Edial Dekker is CEO & Founder of Gidsy, an internet platform to find and book events organised by real people.
1. If you could trade places with an entrepreneur living or dead who would it be and why?
I’d swap places with my uncle. He’s a farmer, and has been growing organic vegetables for the last 10 years. Since I joined an urban garden in Berlin (in Tempelhofer Park, the abandoned airport), I realised how important and fun it is to learn about growing vegetables and flowers, and take responsibility for a piece of land. Secretly, I’m often fantasising about owning my own piece of land, building a cabin and being completely self-sustainable.
2. What has been your most effective business decision to date?
Saying no. When you’re a young internet start-up, you try to learn as much as possible in as little as time possible by focusing on the right things. Saying no to something is tough, but one of the most important things to learn fast if you are working at a start-up. Saying no to meet-ups, coffee’s and anything else that can distract you is tough, but needed. Saying no does not mean you have to come up with a lame excuse. If you are honest, people will understand you. If you’re busy with other things, say that. If your priority is at somewhere else for the company, say that. If you don’t think it makes sense to meet up, say that. I’ve learnt that if you’re honest about this, people will understand.
3. Describe your ‘Eureka Moment’ with your current endeavour?
Coming up with the idea of Gidsy, there was definitely a moment where we realised the need for something like it. It started, when I was on high school and university. After school, I worked as a cook and got extremely into it.
The idea of going to the forests around Berlin to look for mushrooms that could be cooked was always a dream. But I had no idea which ones we could and could not eat. So, my brother and me went looking for someone who could show us which mushrooms could be used for cooking. Google-ing around, we found out that it’s nearly impossible to find someone and schedule a mushroom picking tour. So we thought: hey, there’s a huge opportunity here. On the one-hand it’s super difficult to offer an activity and take care of payments, reservations, cancellations and all that. And on the other hand it’s impossible to find something interesting to do. So, let’s create a marketplace for things to do. The idea of Gidsy was born: answering the question ‘what to do’
for anyone in the world.
4. What’s been the best advice you’ve been given about being in business?
Never asking for anything has been an important piece of advice for me. A good friend, Boris, told me that once. If you have to ask for something, you are doing an important thing wrong: communicating what your goals are. If you are passionate about something, and you can convince anyone around you about where you want to go, you never have to ask someone anything. They’ll understand, and they’ll be there for you when you need them. The second important lesson that comes from that is the importance of loyalty: never forget who helped you, and recognise people around you who could use your help.
5. What has been the biggest failure to get ‘swept under the carpet’?
The only failures are the ones that you have not learnt from or that have hurt others. That said, failure is an interesting thing, because (like success), you can decide what it is for yourself. For me, my biggest failure was when I just got out of university: I was frustrated about how my teachers taught about stuff, and how my employers treated me. Autonomy is freedom and doing it my own way became my goal. But there’s something arrogant in that attitude. It’s a good thing to realise that you will never be the best at something, and you need people around you who know things better than you. You have to be open for advice, learn as much as possible, and only then – do it your own way.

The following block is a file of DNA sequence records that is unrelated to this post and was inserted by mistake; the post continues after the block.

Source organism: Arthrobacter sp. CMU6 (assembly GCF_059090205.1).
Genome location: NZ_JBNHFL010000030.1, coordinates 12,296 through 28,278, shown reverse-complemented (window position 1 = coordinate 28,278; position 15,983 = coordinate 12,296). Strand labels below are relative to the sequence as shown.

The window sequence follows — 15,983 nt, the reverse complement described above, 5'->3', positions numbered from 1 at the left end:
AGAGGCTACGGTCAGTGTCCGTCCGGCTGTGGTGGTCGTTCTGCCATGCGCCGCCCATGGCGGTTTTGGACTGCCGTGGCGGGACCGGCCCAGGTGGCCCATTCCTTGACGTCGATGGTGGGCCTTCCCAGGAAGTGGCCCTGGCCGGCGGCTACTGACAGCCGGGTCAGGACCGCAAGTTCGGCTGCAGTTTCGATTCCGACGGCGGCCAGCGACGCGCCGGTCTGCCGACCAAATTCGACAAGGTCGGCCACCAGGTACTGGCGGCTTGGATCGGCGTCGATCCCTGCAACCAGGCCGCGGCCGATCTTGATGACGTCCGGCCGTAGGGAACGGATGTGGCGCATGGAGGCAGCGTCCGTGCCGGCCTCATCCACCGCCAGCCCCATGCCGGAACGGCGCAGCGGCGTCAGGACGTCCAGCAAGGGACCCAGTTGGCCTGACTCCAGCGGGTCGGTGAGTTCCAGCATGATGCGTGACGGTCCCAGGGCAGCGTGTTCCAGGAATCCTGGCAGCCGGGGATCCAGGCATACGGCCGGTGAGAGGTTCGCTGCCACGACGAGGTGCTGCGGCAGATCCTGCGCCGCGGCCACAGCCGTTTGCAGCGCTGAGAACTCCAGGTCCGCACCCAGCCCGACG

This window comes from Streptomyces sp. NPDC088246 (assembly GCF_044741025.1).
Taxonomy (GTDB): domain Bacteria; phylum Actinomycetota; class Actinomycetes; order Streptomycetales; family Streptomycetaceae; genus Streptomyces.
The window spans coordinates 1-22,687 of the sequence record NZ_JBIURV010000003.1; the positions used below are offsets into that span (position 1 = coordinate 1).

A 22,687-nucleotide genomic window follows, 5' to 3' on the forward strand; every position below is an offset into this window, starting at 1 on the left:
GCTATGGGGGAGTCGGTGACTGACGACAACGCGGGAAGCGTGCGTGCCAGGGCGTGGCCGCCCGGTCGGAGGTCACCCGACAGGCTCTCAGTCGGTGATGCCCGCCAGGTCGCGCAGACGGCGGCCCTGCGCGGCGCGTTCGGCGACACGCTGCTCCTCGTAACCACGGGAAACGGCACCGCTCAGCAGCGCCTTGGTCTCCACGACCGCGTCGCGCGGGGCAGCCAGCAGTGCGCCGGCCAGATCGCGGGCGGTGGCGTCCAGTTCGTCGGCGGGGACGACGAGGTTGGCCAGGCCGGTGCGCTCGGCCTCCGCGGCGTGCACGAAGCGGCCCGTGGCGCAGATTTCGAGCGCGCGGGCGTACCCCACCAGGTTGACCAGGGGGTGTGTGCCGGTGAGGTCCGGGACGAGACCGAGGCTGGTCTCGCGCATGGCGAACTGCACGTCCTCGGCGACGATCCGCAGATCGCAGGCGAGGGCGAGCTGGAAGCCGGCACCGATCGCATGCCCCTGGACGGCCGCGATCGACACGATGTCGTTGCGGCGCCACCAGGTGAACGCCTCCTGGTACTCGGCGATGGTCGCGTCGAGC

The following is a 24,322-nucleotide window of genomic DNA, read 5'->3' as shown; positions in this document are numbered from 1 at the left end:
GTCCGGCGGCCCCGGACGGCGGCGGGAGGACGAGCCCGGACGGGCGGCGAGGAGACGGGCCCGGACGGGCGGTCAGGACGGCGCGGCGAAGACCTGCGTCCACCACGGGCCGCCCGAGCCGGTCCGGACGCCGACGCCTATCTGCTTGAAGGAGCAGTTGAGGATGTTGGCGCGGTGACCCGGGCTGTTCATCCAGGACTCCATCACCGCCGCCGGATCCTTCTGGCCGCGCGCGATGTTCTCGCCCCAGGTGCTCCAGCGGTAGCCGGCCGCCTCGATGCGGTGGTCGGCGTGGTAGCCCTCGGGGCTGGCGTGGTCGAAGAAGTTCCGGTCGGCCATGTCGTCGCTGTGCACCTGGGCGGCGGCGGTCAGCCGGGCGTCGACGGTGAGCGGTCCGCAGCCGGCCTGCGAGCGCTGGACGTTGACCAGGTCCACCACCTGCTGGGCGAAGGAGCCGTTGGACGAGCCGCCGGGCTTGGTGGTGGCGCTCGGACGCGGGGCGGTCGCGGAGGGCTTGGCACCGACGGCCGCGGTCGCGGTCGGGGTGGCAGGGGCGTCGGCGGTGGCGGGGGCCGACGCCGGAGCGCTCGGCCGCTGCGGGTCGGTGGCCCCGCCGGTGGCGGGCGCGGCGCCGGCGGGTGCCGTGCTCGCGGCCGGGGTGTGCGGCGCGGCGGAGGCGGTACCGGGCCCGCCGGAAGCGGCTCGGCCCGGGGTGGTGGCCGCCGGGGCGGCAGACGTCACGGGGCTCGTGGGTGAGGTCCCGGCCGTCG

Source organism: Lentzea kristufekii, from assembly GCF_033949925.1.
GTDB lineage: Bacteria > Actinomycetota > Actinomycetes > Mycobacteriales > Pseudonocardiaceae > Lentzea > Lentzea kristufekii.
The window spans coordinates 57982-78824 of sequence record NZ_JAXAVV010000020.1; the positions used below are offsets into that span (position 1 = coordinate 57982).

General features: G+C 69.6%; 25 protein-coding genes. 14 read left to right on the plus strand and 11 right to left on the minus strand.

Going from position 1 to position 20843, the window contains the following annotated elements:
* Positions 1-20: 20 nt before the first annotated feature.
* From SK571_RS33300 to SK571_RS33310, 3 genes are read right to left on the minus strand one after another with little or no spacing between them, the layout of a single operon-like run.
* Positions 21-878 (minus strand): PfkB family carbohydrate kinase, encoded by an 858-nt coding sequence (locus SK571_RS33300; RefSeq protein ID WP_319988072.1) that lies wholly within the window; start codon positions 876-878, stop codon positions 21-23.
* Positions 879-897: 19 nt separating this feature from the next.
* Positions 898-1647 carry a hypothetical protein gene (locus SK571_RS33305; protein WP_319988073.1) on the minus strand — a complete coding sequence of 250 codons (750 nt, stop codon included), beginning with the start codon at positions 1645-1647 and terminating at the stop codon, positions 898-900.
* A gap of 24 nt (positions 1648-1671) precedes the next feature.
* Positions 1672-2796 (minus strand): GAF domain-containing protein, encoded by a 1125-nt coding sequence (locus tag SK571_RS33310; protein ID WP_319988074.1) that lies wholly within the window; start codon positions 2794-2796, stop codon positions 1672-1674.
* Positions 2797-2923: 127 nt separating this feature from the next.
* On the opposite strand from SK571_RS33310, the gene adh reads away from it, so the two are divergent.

6. How would you commence a motivational speech for budding entrepreneurs?
We’re living in a very special moment in history. Anyone with internet access has access to an insane amount of knowledge. Digital communities are intermingling with the real life in a very fast pace, and there’s still a lot of non-pursued opportunities. If you feel any sense of unhappiness, or frustration about how things are now, you should take responsibility. Learn HTML today, send an email to a possible co-founder tomorrow and start thinking about what you want to change in the world.
7. What is the most important part of a sandwich?
It’s origin of ingredients and the person who made it. Both things are equally important for a ‘good’ sandwich and you should have answers to both.
8. What’s the dumbest thing an investor/mentor/adviser said to you, in hindsight?
I never use the word dumb. I think it’s perfectly fine not to be right about something, if you are willing to admit that. I believe that your investors, mentors and advisers have a big role to help you think differently about things. Whether they are wrong or right, really does not matter. As a founder, you should always be the last one to be able to make the final decision. If you decide what you actually do with advice, there’s no such thing as a dumb advice. Deker Sivers, someone I highly respect, also wrote a great article about this and other related things to this.
9. What do you think will be written on your epitaph?
I’m only 27, and I’m not too sure what will happen in the rest of my life. But I hope Hunter S. Thomson’s line ‘Too strange to live, too rare to die’ will make it to my epitaph somehow. I guess whatever happens, I hope that line will justify and judge everything I ever did.
10. Has your brand of underwear elevated with your success?
My underwear brand has not changed but the quantity of my underwear has changed a lot. When you are travelling a lot, it makes a lot of sense to have a lot of underwear so that you do not have to do the laundry that often. I hate doing laundry.